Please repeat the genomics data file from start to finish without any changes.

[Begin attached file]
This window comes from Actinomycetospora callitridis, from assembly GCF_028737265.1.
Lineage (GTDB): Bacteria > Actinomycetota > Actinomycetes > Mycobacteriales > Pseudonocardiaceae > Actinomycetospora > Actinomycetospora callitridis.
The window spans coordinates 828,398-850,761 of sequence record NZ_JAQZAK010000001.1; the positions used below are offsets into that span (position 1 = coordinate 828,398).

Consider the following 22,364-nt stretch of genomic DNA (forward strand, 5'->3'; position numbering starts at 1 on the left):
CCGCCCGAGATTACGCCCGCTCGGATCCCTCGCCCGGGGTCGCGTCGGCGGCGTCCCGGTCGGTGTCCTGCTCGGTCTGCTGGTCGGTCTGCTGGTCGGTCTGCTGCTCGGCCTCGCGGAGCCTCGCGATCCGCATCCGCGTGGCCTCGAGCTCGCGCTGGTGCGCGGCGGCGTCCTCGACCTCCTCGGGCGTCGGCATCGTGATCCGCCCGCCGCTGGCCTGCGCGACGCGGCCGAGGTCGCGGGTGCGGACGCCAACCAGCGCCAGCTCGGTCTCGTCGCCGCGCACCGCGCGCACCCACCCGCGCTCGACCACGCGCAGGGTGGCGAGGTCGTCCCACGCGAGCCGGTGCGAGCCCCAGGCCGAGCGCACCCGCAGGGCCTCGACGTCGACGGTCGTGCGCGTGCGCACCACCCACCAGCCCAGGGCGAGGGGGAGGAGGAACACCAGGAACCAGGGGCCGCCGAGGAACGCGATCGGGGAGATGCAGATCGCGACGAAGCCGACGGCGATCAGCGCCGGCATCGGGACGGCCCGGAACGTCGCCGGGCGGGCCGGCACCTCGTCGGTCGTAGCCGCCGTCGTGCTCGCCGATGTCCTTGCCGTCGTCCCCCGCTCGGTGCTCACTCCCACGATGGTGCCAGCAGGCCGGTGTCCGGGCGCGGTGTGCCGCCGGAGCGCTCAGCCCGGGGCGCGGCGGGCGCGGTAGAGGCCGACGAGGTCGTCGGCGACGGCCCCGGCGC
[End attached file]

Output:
This window comes from Actinomycetospora callitridis, from assembly GCF_028737265.1.
Lineage (GTDB): Bacteria > Actinomycetota > Actinomycetes > Mycobacteriales > Pseudonocardiaceae > Actinomycetospora > Actinomycetospora callitridis.
The window spans coordinates 828,398-850,761 of sequence record NZ_JAQZAK010000001.1; the positions used below are offsets into that span (position 1 = coordinate 828,398).

Consider the following 22,364-nt stretch of genomic DNA (forward strand, 5'->3'; position numbering starts at 1 on the left):
CCGCCCGAGATTACGCCCGCTCGGATCCCTCGCCCGGGGTCGCGTCGGCGGCGTCCCGGTCGGTGTCCTGCTCGGTCTGCTGGTCGGTCTGCTGGTCGGTCTGCTGCTCGGCCTCGCGGAGCCTCGCGATCCGCATCCGCGTGGCCTCGAGCTCGCGCTGGTGCGCGGCGGCGTCCTCGACCTCCTCGGGCGTCGGCATCGTGATCCGCCCGCCGCTGGCCTGCGCGACGCGGCCGAGGTCGCGGGTGCGGACGCCAACCAGCGCCAGCTCGGTCTCGTCGCCGCGCACCGCGCGCACCCACCCGCGCTCGACCACGCGCAGGGTGGCGAGGTCGTCCCACGCGAGCCGGTGCGAGCCCCAGGCCGAGCGCACCCGCAGGGCCTCGACGTCGACGGTCGTGCGCGTGCGCACCACCCACCAGCCCAGGGCGAGGGGGAGGAGGAACACCAGGAACCAGGGGCCGCCGAGGAACGCGATCGGGGAGATGCAGATCGCGACGAAGCCGACGGCGATCAGCGCCGGCATCGGGACGGCCCGGAACGTCGCCGGGCGGGCCGGCACCTCGTCGGTCGTAGCCGCCGTCGTGCTCGCCGATGTCCTTGCCGTCGTCCCCCGCTCGGTGCTCACTCCCACGATGGTGCCAGCAGGCCGGTGTCCGGGCGCGGTGTGCCGCCGGAGCGCTCAGCCCGGGGCGCGGCGGGCGCGGTAGAGGCCGACGAGGTCGTCGGCGACGGCCCCGGCGC